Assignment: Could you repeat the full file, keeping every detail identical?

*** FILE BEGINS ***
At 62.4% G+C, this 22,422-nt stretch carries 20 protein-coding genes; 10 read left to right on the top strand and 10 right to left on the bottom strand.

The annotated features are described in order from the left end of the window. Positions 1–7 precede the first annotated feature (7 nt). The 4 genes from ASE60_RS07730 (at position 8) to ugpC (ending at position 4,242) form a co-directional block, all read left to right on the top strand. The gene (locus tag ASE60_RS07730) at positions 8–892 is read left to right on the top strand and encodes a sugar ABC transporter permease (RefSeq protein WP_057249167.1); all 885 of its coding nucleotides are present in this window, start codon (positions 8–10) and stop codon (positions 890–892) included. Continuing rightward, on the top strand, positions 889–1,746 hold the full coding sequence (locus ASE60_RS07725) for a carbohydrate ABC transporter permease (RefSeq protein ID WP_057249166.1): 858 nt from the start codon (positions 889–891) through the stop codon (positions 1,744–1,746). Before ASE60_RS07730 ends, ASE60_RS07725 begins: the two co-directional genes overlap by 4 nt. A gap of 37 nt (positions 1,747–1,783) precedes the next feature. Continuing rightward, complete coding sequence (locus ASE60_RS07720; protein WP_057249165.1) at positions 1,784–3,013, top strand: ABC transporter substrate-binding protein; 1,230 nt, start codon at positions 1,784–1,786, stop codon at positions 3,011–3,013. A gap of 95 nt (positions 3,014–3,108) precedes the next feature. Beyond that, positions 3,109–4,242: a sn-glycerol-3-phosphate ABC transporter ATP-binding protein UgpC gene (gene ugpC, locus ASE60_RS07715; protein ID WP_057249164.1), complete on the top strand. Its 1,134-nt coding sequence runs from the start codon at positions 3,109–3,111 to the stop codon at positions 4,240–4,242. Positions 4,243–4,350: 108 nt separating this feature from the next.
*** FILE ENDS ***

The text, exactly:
At 62.4% G+C, this 22,422-nt stretch carries 20 protein-coding genes; 10 read left to right on the top strand and 10 right to left on the bottom strand.

The annotated features are described in order from the left end of the window. Positions 1–7 precede the first annotated feature (7 nt). The 4 genes from ASE60_RS07730 (at position 8) to ugpC (ending at position 4,242) form a co-directional block, all read left to right on the top strand. The gene (locus tag ASE60_RS07730) at positions 8–892 is read left to right on the top strand and encodes a sugar ABC transporter permease (RefSeq protein WP_057249167.1); all 885 of its coding nucleotides are present in this window, start codon (positions 8–10) and stop codon (positions 890–892) included. Continuing rightward, on the top strand, positions 889–1,746 hold the full coding sequence (locus ASE60_RS07725) for a carbohydrate ABC transporter permease (RefSeq protein ID WP_057249166.1): 858 nt from the start codon (positions 889–891) through the stop codon (positions 1,744–1,746). Before ASE60_RS07730 ends, ASE60_RS07725 begins: the two co-directional genes overlap by 4 nt. A gap of 37 nt (positions 1,747–1,783) precedes the next feature. Continuing rightward, complete coding sequence (locus ASE60_RS07720; protein WP_057249165.1) at positions 1,784–3,013, top strand: ABC transporter substrate-binding protein; 1,230 nt, start codon at positions 1,784–1,786, stop codon at positions 3,011–3,013. A gap of 95 nt (positions 3,014–3,108) precedes the next feature. Beyond that, positions 3,109–4,242: a sn-glycerol-3-phosphate ABC transporter ATP-binding protein UgpC gene (gene ugpC, locus ASE60_RS07715; protein ID WP_057249164.1), complete on the top strand. Its 1,134-nt coding sequence runs from the start codon at positions 3,109–3,111 to the stop codon at positions 4,240–4,242. Positions 4,243–4,350: 108 nt separating this feature from the next.